Trade and Assistance Review 2017-18
Annual report series
The Trade and Assistance Review 2017-18 was released on 12 June 2019.
The review contains the Commission's latest quantitative estimates of Australian Government assistance to industry. This year's review also provides information on tax concessions and budgetary outlays that may be construed as assistance. A theme chapter discusses the future of the world trading system.
Download the theme chapter
- The future of the world trading system (PDF - 699 Kb)
- The future of the world trading system (Word - 181 Kb)
Download the report
- Trade and Assistance Review 2017-18 (PDF - 2286 Kb)
- Trade and Assistance Review 2017-18 (Word - 1058 Kb)
- At a glance
- Supporting data
World trade faces biggest challenges since 1930's
The world trading system is under greater strain than at any time since the 1930s and can no longer be taken for granted, the Productivity Commission finds in its latest Trade and Assistance Review.
"Protectionist sentiment is once again on the rise around the world. Unfortunately, we are seeing the language of market gain give way to the language of strategic rivalry, resulting in unpredictable trade policy. This is bad for business and bad for jobs," Productivity Commission Chair Michael Brennan said.
"The single most important step Australia can take in the face of mounting troubles in the world trading system is to keep our own borders open to trade and investment," Mr Brennan said.
"The certainty of the rules-based trading system is of immense benefit to Australia and is a pillar of a strong global economy. It has helped to underpin 27 years of growth in Australia and to lift a billion people out of poverty around the world," Commissioner Jonathan Coppel said.
The importance of strengthening in an even-handed manner the rules-based system governing international trade cannot be underestimated.
Australia should also continue to work with other countries to build consensus on how to resolve long-standing and escalating challenges facing the World Trade Organisation (WTO).
"We hurt the incomes of average Australians by imposing nuisance tariffs on the goods they buy, requiring complex 'rules of origin' in trade agreements, and running one of the world’s most active anti-dumping schemes. We only harm ourselves with these policies," Mr Brennan said.
Australian industry received more than $14 billion in assistance from the Australian Government in 2017-18. Tax concessions made up $7.3 billion of this figure; budgetary assistance $4.8 billion; and tariffs $2.3 billion. The main developments in the past year were increases in drought assistance, the ongoing proliferation of government project finance vehicles, and the progressive ramping up of small business tax concessions.
The Commission's figures for industry assistance are conservative as they don't include the significant assistance provided by government through favourable finance, local purchasing preferences, and regulatory restrictions on competition.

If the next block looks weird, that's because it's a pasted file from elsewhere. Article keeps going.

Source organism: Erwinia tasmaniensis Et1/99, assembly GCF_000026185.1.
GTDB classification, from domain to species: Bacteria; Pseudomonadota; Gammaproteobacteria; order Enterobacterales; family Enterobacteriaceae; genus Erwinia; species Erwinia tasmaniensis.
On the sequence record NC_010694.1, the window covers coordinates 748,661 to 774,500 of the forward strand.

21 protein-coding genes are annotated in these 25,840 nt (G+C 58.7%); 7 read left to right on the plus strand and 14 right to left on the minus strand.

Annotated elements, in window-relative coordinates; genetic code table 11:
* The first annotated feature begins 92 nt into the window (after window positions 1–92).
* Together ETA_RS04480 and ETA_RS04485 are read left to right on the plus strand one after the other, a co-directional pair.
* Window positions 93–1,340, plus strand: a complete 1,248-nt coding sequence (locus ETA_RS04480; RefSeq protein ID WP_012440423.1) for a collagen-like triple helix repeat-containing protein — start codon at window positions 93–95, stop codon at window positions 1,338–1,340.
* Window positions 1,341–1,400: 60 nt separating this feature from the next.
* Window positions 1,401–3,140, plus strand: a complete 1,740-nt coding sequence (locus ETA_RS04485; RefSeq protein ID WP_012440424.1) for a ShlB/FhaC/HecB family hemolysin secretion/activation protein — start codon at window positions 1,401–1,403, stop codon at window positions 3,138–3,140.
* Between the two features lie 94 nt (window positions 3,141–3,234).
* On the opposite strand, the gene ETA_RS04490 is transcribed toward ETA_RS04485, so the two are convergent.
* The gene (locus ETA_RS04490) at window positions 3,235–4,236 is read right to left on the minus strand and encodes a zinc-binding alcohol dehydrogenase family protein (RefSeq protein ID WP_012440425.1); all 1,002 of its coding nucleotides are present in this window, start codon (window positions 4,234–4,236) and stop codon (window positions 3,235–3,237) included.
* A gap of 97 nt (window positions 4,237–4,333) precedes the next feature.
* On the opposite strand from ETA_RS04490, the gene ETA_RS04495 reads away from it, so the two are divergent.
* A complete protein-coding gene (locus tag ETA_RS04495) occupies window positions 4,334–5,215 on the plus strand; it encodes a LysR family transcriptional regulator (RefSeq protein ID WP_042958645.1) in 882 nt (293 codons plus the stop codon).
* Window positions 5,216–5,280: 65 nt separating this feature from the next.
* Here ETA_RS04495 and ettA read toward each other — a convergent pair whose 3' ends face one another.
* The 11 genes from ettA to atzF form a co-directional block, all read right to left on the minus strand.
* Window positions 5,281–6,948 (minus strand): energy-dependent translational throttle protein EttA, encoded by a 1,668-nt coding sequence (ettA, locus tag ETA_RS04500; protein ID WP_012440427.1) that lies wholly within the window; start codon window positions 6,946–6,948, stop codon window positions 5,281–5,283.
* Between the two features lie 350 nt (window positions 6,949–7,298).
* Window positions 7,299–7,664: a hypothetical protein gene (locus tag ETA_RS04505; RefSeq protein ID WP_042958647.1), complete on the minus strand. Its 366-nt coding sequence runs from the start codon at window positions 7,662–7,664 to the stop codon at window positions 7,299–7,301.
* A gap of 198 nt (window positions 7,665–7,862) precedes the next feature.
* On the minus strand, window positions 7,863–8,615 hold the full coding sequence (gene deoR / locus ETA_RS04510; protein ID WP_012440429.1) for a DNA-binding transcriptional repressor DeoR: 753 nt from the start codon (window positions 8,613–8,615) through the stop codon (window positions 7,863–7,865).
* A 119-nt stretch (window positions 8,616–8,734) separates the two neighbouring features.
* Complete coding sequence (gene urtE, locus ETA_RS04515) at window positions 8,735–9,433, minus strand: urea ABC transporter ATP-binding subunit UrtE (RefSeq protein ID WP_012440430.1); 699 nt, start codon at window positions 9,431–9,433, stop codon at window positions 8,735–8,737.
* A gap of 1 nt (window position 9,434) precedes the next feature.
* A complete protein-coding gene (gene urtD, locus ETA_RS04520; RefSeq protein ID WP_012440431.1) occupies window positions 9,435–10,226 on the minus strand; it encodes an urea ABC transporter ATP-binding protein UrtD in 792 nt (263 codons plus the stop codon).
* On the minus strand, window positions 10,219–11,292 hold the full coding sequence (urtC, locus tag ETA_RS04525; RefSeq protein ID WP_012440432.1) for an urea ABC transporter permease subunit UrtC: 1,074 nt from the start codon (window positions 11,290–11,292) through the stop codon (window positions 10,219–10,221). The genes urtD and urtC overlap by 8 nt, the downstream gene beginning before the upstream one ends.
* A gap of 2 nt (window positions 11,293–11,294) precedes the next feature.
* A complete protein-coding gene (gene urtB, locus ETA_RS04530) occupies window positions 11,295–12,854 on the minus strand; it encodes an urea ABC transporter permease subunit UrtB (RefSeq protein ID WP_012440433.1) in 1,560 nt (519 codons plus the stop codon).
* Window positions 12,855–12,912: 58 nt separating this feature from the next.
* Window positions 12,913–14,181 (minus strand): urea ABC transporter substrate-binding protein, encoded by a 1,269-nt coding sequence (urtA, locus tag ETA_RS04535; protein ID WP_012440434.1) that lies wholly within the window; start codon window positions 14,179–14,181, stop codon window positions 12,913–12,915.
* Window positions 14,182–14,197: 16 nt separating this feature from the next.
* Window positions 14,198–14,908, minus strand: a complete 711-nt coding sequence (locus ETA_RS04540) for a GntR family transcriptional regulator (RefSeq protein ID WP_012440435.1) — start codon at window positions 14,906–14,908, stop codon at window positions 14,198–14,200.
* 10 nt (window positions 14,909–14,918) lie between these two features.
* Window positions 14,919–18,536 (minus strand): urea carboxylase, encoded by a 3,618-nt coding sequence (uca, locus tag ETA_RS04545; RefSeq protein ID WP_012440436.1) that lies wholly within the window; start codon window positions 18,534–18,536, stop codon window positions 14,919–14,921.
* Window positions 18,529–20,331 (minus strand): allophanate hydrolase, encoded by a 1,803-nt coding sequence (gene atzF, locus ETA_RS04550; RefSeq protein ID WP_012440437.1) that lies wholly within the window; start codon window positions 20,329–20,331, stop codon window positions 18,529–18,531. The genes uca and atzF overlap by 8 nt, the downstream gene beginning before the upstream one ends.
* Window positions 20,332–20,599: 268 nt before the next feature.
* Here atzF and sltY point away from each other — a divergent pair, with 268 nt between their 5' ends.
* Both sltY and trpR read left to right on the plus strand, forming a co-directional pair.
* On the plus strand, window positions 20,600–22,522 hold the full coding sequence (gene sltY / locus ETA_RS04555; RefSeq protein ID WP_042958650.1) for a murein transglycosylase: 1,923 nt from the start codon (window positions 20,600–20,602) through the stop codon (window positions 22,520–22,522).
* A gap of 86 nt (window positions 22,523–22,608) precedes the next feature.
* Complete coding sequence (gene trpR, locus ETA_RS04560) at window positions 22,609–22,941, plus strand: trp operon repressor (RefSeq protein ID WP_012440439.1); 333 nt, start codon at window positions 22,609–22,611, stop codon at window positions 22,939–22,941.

The Trade and Assistant Review 2017-18 can be found at: www.pc.gov.au/research/ongoing/trade-assistance/2017-18
Read the report above.
- Preliminaries: Cover, Copyright and publication detail, Foreword, Contents and Abbreviations
- Chapter 1 Key results and policy developments
- 1.1 Industry assistance estimates
- 1.2 Recent developments in industry assistance
- 1.3 The future of the world trading system
- Chapter 2 Assistance estimates
- 2.1 Tariff assistance
- 2.2 Australian Government budgetary assistance
- 2.3 Combined assistance and effective rates of assistance
- 2.4 Effective rates of assistance since 1970
- Chapter 3 The future of the world trading system
- 3.1 The world trading system: what is it and what has it achieved?
- 3.2 The challenges facing the world trading system
- 3.3 A path forward
- Chapter 4 Recent developments in industry assistance
- 4.1 Drought assistance
- 4.2 Government project finance facilities
- Chapter 5 Trade policy developments
- 5.1 Multilateral and plurilateral trade agreements
- 5.2 Bilateral and regional agreements
- 5.3 Australia’s WTO disputes
- 5.4 Australia’s anti-dumping and countervailing activity
- Appendix A Detailed estimates of Australian Government assistance to industry
Infographic: Trade and Assistance Review 2017-18
Download the infographic
Trade and Assistance Review 2017-18 (text version of the infographic)
Australian industry received more than $14 billion in assistance from the Australian Government in 2017-18.
- $2.3 billion Tariff assistance
- $4.8 billion Budgetary outlays
- $7.3 billion Tax concessions
The main industry assistance developments in the last year were:
- Drought assistance
- Government project finance
- Small business tax concessions
World trading system
The world trading system is under greater strain than any time since the 1930s.
- Strategic rivalries growing
- Unpredictable trade policies
- Protectionist sentiment rising
'The single most important step Australia can take in the face of mounting troubles in the world trading system is to keep our own borders open to trade and investment.'
— Michael Brennan, Productivity Commission Chair
Read the report above.
The following excel files contain tables of data used to make the charts within the Trade and Assistance Review 2017-18. There is also an extra file with data of Australian Government budgetary assistance by program.